Jen Montgomery is dreaming of greener pastures. Sitting in the greenhouse of her South Side apartment, four stories above afternoon gridlock on East Carson Street, Montgomery, 30, said the glass-enclosed room is enough space for a few plants, but it doesn’t compare to the 85-acre farm she recently bought. “You are what you eat,” she said. “It’s true with plants, too.” Montgomery; her husband, Greg Boulos; his brother, Dave and their friend, Heath Gamache, are the new owners of the certified organic Blackberry Meadows Farm in Fawn. They plan to relocate at the end of the month.
Well-educated and environmentally aware, the partners are focused on building the local economy and reducing their carbon footprints, Montgomery said. Many Pittsburghers have the same attitude and do what they can to further this cause, she said. But most don’t buy a farm. The foursome aren’t giving up city life for the country on a whim. They worked at Blackberry Meadows last year in preparation for running it. Allegheny County real estate records show the partnership paid $600,000 for the land.
Montgomery, in fact, has worked on farms for the past nine years. She, Greg Boulos and Gamache have their master’s degrees in sustainable systems from Slippery Rock University. Gamache, 36, of Evans City is a science and reading teacher at Ingomar Middle School in the North Allegheny School District. “First and foremost, we want to show people they can save money by buying locally,” said Greg Boulos, 32. “It’s important to show people that it’s not only doable, but that it benefits everyone.”
Blackberry Meadows is one of about 400 certified organic farms in Pennsylvania and one of only two in Allegheny County, according to Pennsylvania Certified Organic, a USDA-accredited organic certifying agency.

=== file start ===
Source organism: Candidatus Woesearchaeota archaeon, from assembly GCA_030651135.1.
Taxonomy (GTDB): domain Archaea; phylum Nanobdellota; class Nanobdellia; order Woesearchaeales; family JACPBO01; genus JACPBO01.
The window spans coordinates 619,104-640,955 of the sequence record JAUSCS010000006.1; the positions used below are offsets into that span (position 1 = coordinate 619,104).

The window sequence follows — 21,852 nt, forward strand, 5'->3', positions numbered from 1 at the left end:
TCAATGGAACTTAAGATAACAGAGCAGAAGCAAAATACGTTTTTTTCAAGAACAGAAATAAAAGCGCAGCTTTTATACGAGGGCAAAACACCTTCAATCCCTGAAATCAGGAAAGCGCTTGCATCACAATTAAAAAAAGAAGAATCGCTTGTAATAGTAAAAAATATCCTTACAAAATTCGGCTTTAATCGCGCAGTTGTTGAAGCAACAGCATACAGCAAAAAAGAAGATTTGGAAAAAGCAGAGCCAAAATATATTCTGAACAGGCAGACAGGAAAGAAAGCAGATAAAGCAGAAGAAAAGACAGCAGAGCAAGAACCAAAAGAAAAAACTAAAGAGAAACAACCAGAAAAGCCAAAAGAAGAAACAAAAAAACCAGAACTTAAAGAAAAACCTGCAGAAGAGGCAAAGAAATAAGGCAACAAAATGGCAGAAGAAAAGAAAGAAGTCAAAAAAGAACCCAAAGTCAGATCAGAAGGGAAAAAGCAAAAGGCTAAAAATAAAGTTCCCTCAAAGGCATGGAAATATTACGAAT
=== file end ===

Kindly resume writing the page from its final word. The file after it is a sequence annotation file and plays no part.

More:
Dave Boulos of Plum quit an information-technology career last year to ride tractors at Blackberry Meadows and design the farm’s Web site. “I just decided I didn’t want to work for anyone else anymore,” said Boulos, who turns 31 Tuesday. “I didn’t want a 9-to-5 the rest of my life.” They’ll earn money by selling 150 varieties of organic fruits and vegetables at the East End Food Co-op and farmers’ markets in the Strip District, East Liberty and Monroeville. Greg Boulos said getting people to shop locally and buy organic are their immediate goals.
“Look at all the problems the industrial food industry has had,” Boulos said, referring to the USDA’s meat recall in February, the largest in U.S. history. “When people buy locally, they know exactly where the produce is coming from, and more people are becoming aware of what they’re putting into their bodies.” Long-term goals include herding sheep, building eco-friendly homes and hosting farm education classes. For now, they’re working on keeping their produce in the Pittsburgh region. “We want to make what we’re doing worthwhile”, Boulos said. “We really want to help the farm system stay as close to home as possible.”